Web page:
membership is still apparent today, all meeting on the level, acting on the square and living by the plumb as all masons have been taught since time
The first financial tragedy to befall King Solomon Lodge was in 1884 when the local bank was robbed and failed which caused some concern to the brethren
as to how to rectify the secretary and treasurer's books. Apparently over a period of time, it was solved to everyone's satisfaction according to the
audit committee's report of 1887.
The first typewritten correspondence on file is dated 1894. Other material in our archives, being handwritten in the very beautiful, flourishing style
with metal pen or quill, so prevalent in those days; needless to say, also very difficult to read; in some cases requiring four or five people to interpret the writings.
Time has not changed many things, especially between the Grand Secretary and the secretary of King Solomon Lodge. We have a letter from the Grand Secretary dated in 1882 asking the secretary of the lodge to get something straightened out and not to make the same mistake again. There is little
change in correspondence in a hundred years, only now the mail is somewhat faster and the response quicker from both ends of the chain, especially
since the advent of the computer.
The records of the lodge also show that a Royal Arch Masons Chapter & Commandery (Cochise Chapter No. 4) met in the lodge room from 1881 to 1888, Brother Thomas Sorin serving as the Excellent High Priest.
Records also show one brother as being twenty-seven months in arrears in his dues in 1883 and finally suspended for non-payment of dues. He must have
been one of the original members since the lodge was only two years old at the time. Here again, things haven't changed in over one hundred years.
There are still a few members who must be reminded of their dues requirement each year.
In 1891 Brother Thomas Lawrey was elected to serve the lodge as Worshipful Master, but declined to be installed. Brother Charles C. Warner was elected in his place and duly installed. We also show the Daughters of Rebecca as renting the hall from the lodge for $2.50 per month in case they held a meeting. For the first time on May 10, 1891, the officers and members of King Solomon No. 5 were called upon to recommend to the Grand Master, several Master Masons in Willcox area for a dispensation to organize a new lodge, and to certify the principle officers as to their proficiency.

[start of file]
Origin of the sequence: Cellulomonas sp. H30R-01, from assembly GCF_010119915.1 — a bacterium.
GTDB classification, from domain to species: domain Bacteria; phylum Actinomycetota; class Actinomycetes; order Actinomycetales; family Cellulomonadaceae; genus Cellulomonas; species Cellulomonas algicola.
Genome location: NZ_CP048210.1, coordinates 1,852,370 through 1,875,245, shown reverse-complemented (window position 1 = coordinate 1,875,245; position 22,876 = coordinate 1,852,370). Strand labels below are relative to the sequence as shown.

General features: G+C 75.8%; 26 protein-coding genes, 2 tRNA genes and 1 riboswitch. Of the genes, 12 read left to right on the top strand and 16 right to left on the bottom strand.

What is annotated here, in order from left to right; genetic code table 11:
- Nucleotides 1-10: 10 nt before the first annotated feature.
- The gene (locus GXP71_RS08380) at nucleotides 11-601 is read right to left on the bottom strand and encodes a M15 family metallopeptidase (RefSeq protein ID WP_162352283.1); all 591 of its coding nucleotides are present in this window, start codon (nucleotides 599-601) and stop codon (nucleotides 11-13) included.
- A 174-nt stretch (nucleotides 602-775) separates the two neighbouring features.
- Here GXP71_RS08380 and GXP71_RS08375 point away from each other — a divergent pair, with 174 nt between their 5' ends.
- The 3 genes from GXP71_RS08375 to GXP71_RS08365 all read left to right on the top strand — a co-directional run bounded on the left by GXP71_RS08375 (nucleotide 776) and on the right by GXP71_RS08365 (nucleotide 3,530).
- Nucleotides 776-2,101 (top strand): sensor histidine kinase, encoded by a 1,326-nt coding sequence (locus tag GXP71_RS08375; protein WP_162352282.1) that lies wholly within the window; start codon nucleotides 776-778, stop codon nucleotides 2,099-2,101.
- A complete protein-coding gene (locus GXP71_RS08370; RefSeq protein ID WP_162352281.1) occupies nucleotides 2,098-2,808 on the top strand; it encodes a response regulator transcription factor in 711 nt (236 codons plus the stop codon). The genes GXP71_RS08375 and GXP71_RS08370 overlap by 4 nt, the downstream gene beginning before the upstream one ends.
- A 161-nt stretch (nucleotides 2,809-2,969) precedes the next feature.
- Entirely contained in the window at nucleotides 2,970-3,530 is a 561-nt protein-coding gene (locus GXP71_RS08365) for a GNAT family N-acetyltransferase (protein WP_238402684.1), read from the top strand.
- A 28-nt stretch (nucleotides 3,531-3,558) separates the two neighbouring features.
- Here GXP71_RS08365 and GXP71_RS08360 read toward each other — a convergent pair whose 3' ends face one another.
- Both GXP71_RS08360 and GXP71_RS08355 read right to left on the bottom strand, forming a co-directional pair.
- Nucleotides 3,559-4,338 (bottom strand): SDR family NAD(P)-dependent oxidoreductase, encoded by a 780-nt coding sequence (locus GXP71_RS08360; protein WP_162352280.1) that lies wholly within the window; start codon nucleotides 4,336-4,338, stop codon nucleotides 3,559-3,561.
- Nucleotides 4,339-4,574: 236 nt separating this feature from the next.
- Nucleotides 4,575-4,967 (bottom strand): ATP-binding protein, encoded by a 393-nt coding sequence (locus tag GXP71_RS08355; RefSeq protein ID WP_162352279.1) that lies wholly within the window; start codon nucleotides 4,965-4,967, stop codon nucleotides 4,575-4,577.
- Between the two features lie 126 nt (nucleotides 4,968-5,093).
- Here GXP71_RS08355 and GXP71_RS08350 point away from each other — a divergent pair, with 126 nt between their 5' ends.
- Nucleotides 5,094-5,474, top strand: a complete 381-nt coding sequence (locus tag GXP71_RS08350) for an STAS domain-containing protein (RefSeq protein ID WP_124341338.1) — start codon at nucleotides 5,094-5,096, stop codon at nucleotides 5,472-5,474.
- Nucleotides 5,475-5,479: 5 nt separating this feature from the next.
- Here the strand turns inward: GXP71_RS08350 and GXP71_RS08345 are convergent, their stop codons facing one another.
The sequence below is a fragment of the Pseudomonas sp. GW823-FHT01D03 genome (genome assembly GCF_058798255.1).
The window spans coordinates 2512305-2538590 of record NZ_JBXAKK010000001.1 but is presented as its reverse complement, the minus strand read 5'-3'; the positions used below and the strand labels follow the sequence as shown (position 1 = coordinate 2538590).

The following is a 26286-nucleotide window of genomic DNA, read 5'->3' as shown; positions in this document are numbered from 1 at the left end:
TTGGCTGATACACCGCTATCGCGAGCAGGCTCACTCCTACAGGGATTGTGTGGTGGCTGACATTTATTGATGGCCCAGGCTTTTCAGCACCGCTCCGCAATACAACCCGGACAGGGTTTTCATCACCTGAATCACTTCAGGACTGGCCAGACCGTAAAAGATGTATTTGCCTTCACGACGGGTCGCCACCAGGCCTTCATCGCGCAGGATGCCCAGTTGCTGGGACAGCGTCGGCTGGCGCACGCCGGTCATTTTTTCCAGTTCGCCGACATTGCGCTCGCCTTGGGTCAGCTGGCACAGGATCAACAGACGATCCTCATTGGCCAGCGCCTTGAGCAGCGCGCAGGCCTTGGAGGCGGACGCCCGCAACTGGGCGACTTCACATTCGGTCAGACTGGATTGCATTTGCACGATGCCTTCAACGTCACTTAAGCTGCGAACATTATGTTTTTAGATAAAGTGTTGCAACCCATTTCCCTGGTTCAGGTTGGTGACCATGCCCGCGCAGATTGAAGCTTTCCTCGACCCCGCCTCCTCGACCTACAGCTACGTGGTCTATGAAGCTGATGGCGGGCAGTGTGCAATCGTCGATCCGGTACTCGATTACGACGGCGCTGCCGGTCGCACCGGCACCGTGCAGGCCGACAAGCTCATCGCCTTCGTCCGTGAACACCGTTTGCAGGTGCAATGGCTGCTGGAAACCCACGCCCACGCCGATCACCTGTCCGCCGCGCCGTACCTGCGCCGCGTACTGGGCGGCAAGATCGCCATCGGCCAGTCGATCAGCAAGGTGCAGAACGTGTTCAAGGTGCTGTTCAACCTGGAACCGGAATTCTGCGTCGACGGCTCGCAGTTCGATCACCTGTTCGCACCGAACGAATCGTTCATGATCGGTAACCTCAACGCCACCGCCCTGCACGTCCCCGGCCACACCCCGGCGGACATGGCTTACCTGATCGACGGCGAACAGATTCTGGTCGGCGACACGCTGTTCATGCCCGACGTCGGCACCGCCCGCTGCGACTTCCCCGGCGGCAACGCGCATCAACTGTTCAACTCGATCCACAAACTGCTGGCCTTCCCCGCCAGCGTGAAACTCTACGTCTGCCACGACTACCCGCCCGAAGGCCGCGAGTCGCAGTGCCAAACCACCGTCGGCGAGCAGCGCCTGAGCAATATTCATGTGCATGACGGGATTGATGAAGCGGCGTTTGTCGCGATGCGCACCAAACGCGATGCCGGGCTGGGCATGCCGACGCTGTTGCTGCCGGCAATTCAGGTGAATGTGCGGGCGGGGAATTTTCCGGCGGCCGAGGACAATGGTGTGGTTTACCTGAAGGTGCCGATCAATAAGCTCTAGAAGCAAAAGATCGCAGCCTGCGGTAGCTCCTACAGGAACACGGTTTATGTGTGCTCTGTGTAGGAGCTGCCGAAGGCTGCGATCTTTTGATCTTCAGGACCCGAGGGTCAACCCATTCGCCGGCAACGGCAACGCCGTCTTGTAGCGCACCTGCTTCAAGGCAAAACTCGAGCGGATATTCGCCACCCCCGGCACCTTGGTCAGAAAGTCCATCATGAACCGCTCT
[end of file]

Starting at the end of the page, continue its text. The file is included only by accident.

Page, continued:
Our annual return to the Grand Lodge in 1894 shows only fifty eight Master Masons on the rolls of the lodge, a decrease of some sixteen members through
death, demit and suspension for non-payment of dues.
Venus # 12, Order of the Eastern Star, has been a part of the history of King Solomon # 5 since being chartered on November 12, 1903, and has been a very
important part of the Fraternity, and has made many contributions for the betterment of the Lodge. Grand Officers of the chapter have included Alice
W. Lutley, WGM, 1916-1917; Joseph Arthur Ivey Sr., WGP 1924-1925; Merle Cowan, WGM 1994-1995; Ray McRoberts, PMWGP, 1985-1988.
Stated Meetings are held at 8:00 P.M. on the second and fourth Fridays of each month. (Dark July and August). Visitors (and new members!) are always
On June 13, 1904, Deputy Grand Master Right Worshipful Brother Charles C. Warner was killed in an accident at the Copper Queen mine in Bisbee. A
contingent of Master Masons from King Solomon Lodge No.5 made the arduous trip to Bisbee to attend the funeral and pay their respects.
May 5, 1906 the lodge received a letter from the Very Worshipful Brother Roskruge, Grand Secretary, congratulating the lodge in the manner and with
the speed in which the lodge responded to a request for funds to assist the distressed brethren in San Francisco following their terrible and tragic
earthquake. We had given $250.00 toward the relief of our less fortunate lodge brothers of California.
July 18, 1908 upon a motion being duly made and seconded the lodge donated $25.00 to Fredericksburg Lodge No.4 of Virginia as a contribution towards the
building of a memorial to that great Mason, man and patriot, George Washington.
September 29, 1908: Because of the Territorial Fair being held in Prescott, in conflict with the annual communication of the Grand Lodge, the Grand
Master Cyrus G. Jones delayed the annual communication until the third Tuesday in November.
A letter dated August 12, 1914 from the Grand Secretary is filed, in which he asks for information concerning a Brother Phillip C. Canter, of Tucson Lodge No.4, of whom he had been queried by several brothers and also from the brother's mother, as the brother had been arrested, suspected of killing a
calf with some other fellows brand on it. Brother Canter was arrested in the Fairbank area. The lodge was requested to investigate the matter and forward
the information to the Grand Secretary. As a matter of note: Brother Canter is not listed as a member of Tucson Lodge No.4 in the proceedings of the
Grand Lodge for 1916.
In August 1914 The International Order of Odd Fellows Lodge refused to pay an increase in rent, and advised the lodge that it was going to hold meetings